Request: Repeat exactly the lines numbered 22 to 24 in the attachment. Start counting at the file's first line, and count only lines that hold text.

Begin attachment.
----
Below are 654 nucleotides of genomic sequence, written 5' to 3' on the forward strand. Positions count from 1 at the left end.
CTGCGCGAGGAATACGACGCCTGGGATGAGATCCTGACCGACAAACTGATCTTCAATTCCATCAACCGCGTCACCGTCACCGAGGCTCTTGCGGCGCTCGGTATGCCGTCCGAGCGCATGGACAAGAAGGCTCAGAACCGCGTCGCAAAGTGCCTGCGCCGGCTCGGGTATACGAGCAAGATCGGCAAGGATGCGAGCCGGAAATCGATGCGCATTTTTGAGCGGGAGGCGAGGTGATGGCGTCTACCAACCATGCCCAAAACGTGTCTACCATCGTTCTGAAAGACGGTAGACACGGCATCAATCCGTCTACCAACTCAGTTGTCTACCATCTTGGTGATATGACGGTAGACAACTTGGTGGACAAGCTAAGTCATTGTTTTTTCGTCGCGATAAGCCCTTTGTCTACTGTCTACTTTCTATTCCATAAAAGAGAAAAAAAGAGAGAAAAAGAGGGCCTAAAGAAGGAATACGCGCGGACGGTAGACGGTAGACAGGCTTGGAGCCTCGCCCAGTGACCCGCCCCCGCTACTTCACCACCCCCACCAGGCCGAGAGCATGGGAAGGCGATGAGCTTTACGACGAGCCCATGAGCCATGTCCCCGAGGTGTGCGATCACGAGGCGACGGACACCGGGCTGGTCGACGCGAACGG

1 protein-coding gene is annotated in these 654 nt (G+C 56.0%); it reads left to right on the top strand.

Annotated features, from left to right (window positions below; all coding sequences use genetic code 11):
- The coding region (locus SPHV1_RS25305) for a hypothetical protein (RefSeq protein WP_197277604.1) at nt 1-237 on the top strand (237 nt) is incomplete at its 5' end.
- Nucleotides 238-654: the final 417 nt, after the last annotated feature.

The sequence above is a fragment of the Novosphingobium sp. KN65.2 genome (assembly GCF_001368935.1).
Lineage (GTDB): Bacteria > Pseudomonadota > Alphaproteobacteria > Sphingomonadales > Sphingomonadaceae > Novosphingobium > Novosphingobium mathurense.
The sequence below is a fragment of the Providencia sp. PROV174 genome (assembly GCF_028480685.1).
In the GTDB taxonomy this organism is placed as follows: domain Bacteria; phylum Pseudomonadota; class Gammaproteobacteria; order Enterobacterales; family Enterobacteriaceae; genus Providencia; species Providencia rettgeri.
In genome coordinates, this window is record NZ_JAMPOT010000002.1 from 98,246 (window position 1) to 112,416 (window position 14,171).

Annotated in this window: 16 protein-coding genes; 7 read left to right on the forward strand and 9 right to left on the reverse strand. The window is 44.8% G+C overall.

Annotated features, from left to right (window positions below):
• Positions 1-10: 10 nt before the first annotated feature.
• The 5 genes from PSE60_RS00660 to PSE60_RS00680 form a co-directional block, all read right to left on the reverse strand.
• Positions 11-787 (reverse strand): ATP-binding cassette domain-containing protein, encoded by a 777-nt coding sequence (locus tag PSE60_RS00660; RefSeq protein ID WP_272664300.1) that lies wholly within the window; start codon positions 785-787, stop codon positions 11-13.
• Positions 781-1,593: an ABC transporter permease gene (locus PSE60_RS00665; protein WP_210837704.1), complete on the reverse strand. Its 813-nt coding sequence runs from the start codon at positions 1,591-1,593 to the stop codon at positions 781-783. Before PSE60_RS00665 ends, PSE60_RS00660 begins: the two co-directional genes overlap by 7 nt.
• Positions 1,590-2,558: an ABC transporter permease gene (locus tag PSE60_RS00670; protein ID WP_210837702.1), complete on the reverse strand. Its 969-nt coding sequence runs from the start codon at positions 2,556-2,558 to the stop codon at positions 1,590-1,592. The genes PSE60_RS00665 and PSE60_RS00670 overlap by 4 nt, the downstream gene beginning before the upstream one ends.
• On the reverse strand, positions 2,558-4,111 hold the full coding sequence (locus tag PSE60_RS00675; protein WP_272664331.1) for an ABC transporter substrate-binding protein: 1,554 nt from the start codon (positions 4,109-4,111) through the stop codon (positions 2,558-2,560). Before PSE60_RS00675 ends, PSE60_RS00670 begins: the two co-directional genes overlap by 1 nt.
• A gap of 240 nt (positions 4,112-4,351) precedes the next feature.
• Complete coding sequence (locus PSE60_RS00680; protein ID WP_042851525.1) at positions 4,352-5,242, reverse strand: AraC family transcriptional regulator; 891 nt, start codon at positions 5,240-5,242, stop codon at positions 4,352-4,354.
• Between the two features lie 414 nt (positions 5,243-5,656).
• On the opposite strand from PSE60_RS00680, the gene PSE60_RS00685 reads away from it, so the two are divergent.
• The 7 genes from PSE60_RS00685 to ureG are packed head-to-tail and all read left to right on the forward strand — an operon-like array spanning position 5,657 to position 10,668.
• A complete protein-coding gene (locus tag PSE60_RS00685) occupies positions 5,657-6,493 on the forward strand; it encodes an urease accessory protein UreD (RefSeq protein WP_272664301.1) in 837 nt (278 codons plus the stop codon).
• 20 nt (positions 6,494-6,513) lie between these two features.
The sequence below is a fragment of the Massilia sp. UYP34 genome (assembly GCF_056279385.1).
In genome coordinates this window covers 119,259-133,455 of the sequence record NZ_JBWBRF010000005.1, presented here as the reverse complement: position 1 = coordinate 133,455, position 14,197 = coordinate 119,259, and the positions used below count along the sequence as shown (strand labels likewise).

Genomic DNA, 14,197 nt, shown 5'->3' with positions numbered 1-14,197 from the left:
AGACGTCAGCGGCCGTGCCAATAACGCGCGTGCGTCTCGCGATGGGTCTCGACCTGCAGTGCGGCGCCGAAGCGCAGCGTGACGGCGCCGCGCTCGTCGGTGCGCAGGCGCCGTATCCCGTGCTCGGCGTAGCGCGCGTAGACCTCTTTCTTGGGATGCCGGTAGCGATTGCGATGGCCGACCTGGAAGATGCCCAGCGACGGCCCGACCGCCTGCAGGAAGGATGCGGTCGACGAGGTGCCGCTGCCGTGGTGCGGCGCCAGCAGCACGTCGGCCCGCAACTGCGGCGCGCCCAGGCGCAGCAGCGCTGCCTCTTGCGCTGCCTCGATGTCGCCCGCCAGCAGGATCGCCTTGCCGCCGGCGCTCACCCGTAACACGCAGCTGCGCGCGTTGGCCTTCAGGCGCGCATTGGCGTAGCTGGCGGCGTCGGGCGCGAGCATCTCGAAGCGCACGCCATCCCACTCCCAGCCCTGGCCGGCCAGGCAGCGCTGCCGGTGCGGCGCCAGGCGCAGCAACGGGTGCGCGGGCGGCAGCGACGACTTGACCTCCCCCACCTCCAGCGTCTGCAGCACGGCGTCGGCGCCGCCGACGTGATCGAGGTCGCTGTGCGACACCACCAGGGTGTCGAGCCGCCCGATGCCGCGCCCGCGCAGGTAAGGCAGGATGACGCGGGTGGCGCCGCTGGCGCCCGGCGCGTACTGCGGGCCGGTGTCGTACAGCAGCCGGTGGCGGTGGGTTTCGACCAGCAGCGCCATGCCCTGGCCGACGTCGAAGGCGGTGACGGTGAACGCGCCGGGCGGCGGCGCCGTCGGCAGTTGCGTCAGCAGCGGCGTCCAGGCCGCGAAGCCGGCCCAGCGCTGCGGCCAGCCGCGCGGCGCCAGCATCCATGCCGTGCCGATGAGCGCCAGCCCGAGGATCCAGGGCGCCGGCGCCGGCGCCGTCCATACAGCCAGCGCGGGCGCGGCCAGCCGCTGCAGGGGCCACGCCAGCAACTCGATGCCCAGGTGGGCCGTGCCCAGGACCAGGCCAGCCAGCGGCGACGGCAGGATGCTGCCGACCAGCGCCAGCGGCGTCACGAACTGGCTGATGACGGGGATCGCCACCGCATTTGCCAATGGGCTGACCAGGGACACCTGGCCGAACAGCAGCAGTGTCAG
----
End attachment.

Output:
• Between the two features lie 414 nt (positions 5,243-5,656).
• On the opposite strand from PSE60_RS00680, the gene PSE60_RS00685 reads away from it, so the two are divergent.
• The 7 genes from PSE60_RS00685 to ureG are packed head-to-tail and all read left to right on the forward strand — an operon-like array spanning position 5,657 to position 10,668.